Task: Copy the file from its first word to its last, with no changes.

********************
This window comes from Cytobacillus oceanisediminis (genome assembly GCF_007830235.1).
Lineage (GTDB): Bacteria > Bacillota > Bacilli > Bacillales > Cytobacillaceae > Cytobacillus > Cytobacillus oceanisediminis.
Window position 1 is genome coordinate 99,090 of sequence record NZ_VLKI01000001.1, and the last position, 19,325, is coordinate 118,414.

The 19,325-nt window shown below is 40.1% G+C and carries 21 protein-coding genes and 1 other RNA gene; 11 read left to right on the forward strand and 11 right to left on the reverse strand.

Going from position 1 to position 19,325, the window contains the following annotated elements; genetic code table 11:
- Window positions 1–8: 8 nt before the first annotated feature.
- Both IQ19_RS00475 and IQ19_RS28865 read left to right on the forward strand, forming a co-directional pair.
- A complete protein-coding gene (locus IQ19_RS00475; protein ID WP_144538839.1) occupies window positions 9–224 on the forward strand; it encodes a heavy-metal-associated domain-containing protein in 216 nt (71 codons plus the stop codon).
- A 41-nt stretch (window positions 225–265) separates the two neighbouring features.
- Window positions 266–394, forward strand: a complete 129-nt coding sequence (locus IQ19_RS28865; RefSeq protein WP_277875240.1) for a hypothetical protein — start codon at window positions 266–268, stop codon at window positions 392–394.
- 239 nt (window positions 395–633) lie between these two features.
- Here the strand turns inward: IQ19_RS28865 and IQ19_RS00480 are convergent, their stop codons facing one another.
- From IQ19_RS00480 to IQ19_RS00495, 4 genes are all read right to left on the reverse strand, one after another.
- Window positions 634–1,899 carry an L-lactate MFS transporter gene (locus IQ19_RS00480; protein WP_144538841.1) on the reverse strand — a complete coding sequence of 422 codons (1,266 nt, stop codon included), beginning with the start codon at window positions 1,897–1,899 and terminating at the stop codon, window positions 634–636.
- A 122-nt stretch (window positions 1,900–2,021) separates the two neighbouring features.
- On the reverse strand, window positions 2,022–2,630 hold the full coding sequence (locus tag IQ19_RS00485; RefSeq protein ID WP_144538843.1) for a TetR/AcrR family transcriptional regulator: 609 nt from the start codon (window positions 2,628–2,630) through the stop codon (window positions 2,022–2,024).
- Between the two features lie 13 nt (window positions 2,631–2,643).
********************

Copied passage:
This window comes from Cytobacillus oceanisediminis (genome assembly GCF_007830235.1).
Lineage (GTDB): Bacteria > Bacillota > Bacilli > Bacillales > Cytobacillaceae > Cytobacillus > Cytobacillus oceanisediminis.
Window position 1 is genome coordinate 99,090 of sequence record NZ_VLKI01000001.1, and the last position, 19,325, is coordinate 118,414.

The 19,325-nt window shown below is 40.1% G+C and carries 21 protein-coding genes and 1 other RNA gene; 11 read left to right on the forward strand and 11 right to left on the reverse strand.

Going from position 1 to position 19,325, the window contains the following annotated elements; genetic code table 11:
- Window positions 1–8: 8 nt before the first annotated feature.
- Both IQ19_RS00475 and IQ19_RS28865 read left to right on the forward strand, forming a co-directional pair.
- A complete protein-coding gene (locus IQ19_RS00475; protein ID WP_144538839.1) occupies window positions 9–224 on the forward strand; it encodes a heavy-metal-associated domain-containing protein in 216 nt (71 codons plus the stop codon).
- A 41-nt stretch (window positions 225–265) separates the two neighbouring features.
- Window positions 266–394, forward strand: a complete 129-nt coding sequence (locus IQ19_RS28865; RefSeq protein WP_277875240.1) for a hypothetical protein — start codon at window positions 266–268, stop codon at window positions 392–394.
- 239 nt (window positions 395–633) lie between these two features.
- Here the strand turns inward: IQ19_RS28865 and IQ19_RS00480 are convergent, their stop codons facing one another.
- From IQ19_RS00480 to IQ19_RS00495, 4 genes are all read right to left on the reverse strand, one after another.
- Window positions 634–1,899 carry an L-lactate MFS transporter gene (locus IQ19_RS00480; protein WP_144538841.1) on the reverse strand — a complete coding sequence of 422 codons (1,266 nt, stop codon included), beginning with the start codon at window positions 1,897–1,899 and terminating at the stop codon, window positions 634–636.
- A 122-nt stretch (window positions 1,900–2,021) separates the two neighbouring features.
- On the reverse strand, window positions 2,022–2,630 hold the full coding sequence (locus tag IQ19_RS00485; RefSeq protein ID WP_144538843.1) for a TetR/AcrR family transcriptional regulator: 609 nt from the start codon (window positions 2,628–2,630) through the stop codon (window positions 2,022–2,024).
- Between the two features lie 13 nt (window positions 2,631–2,643).